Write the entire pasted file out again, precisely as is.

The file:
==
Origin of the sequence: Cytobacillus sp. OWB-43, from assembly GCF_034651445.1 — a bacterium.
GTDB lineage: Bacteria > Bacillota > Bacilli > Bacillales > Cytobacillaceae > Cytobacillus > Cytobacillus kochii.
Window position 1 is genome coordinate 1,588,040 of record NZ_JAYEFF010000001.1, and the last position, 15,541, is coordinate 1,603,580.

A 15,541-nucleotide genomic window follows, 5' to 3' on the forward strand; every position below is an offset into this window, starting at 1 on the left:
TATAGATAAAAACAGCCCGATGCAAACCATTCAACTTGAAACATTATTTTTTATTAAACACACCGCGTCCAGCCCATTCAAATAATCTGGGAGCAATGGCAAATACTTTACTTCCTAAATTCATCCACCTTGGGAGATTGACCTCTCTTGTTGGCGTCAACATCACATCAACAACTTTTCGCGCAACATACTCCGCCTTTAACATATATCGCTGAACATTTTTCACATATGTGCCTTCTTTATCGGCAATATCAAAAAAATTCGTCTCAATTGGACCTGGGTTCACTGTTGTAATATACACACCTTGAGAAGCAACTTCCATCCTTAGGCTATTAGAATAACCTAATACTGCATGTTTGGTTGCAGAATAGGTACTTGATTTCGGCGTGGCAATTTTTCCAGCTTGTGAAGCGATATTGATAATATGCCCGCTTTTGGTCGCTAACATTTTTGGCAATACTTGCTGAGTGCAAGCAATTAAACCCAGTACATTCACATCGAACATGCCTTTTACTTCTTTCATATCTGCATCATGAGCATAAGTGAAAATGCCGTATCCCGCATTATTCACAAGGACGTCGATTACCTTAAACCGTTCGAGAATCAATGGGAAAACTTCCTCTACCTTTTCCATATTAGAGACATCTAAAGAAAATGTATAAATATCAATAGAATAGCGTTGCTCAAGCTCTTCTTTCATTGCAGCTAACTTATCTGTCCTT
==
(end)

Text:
Origin of the sequence: Cytobacillus sp. OWB-43, from assembly GCF_034651445.1 — a bacterium.
GTDB lineage: Bacteria > Bacillota > Bacilli > Bacillales > Cytobacillaceae > Cytobacillus > Cytobacillus kochii.
Window position 1 is genome coordinate 1,588,040 of record NZ_JAYEFF010000001.1, and the last position, 15,541, is coordinate 1,603,580.

A 15,541-nucleotide genomic window follows, 5' to 3' on the forward strand; every position below is an offset into this window, starting at 1 on the left:
TATAGATAAAAACAGCCCGATGCAAACCATTCAACTTGAAACATTATTTTTTATTAAACACACCGCGTCCAGCCCATTCAAATAATCTGGGAGCAATGGCAAATACTTTACTTCCTAAATTCATCCACCTTGGGAGATTGACCTCTCTTGTTGGCGTCAACATCACATCAACAACTTTTCGCGCAACATACTCCGCCTTTAACATATATCGCTGAACATTTTTCACATATGTGCCTTCTTTATCGGCAATATCAAAAAAATTCGTCTCAATTGGACCTGGGTTCACTGTTGTAATATACACACCTTGAGAAGCAACTTCCATCCTTAGGCTATTAGAATAACCTAATACTGCATGTTTGGTTGCAGAATAGGTACTTGATTTCGGCGTGGCAATTTTTCCAGCTTGTGAAGCGATATTGATAATATGCCCGCTTTTGGTCGCTAACATTTTTGGCAATACTTGCTGAGTGCAAGCAATTAAACCCAGTACATTCACATCGAACATGCCTTTTACTTCTTTCATATCTGCATCATGAGCATAAGTGAAAATGCCGTATCCCGCATTATTCACAAGGACGTCGATTACCTTAAACCGTTCGAGAATCAATGGGAAAACTTCCTCTACCTTTTCCATATTAGAGACATCTAAAGAAAATGTATAAATATCAATAGAATAGCGTTGCTCAAGCTCTTCTTTCATTGCAGCTAACTTATCTGTCCTT